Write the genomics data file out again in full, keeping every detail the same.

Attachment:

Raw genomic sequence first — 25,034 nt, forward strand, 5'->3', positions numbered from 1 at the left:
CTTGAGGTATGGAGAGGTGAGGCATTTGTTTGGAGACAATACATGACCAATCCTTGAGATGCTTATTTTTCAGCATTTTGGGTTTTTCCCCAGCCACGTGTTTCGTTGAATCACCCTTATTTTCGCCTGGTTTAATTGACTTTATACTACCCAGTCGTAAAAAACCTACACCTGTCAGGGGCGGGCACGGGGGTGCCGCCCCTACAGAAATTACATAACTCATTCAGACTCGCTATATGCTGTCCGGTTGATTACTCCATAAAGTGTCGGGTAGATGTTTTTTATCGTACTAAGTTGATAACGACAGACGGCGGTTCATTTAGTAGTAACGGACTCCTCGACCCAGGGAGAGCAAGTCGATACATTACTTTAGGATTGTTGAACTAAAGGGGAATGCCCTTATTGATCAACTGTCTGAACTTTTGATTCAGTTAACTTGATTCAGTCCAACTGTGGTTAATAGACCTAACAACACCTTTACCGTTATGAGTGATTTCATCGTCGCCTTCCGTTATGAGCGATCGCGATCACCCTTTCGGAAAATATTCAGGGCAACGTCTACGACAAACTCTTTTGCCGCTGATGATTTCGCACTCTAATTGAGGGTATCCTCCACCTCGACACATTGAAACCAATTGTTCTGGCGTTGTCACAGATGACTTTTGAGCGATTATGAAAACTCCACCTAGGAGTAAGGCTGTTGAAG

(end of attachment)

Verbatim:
Raw genomic sequence first — 25,034 nt, forward strand, 5'->3', positions numbered from 1 at the left:
CTTGAGGTATGGAGAGGTGAGGCATTTGTTTGGAGACAATACATGACCAATCCTTGAGATGCTTATTTTTCAGCATTTTGGGTTTTTCCCCAGCCACGTGTTTCGTTGAATCACCCTTATTTTCGCCTGGTTTAATTGACTTTATACTACCCAGTCGTAAAAAACCTACACCTGTCAGGGGCGGGCACGGGGGTGCCGCCCCTACAGAAATTACATAACTCATTCAGACTCGCTATATGCTGTCCGGTTGATTACTCCATAAAGTGTCGGGTAGATGTTTTTTATCGTACTAAGTTGATAACGACAGACGGCGGTTCATTTAGTAGTAACGGACTCCTCGACCCAGGGAGAGCAAGTCGATACATTACTTTAGGATTGTTGAACTAAAGGGGAATGCCCTTATTGATCAACTGTCTGAACTTTTGATTCAGTTAACTTGATTCAGTCCAACTGTGGTTAATAGACCTAACAACACCTTTACCGTTATGAGTGATTTCATCGTCGCCTTCCGTTATGAGCGATCGCGATCACCCTTTCGGAAAATATTCAGGGCAACGTCTACGACAAACTCTTTTGCCGCTGATGATTTCGCACTCTAATTGAGGGTATCCTCCACCTCGACACATTGAAACCAATTGTTCTGGCGTTGTCACAGATGACTTTTGAGCGATTATGAAAACTCCACCTAGGAGTAAGGCTGTTGAAG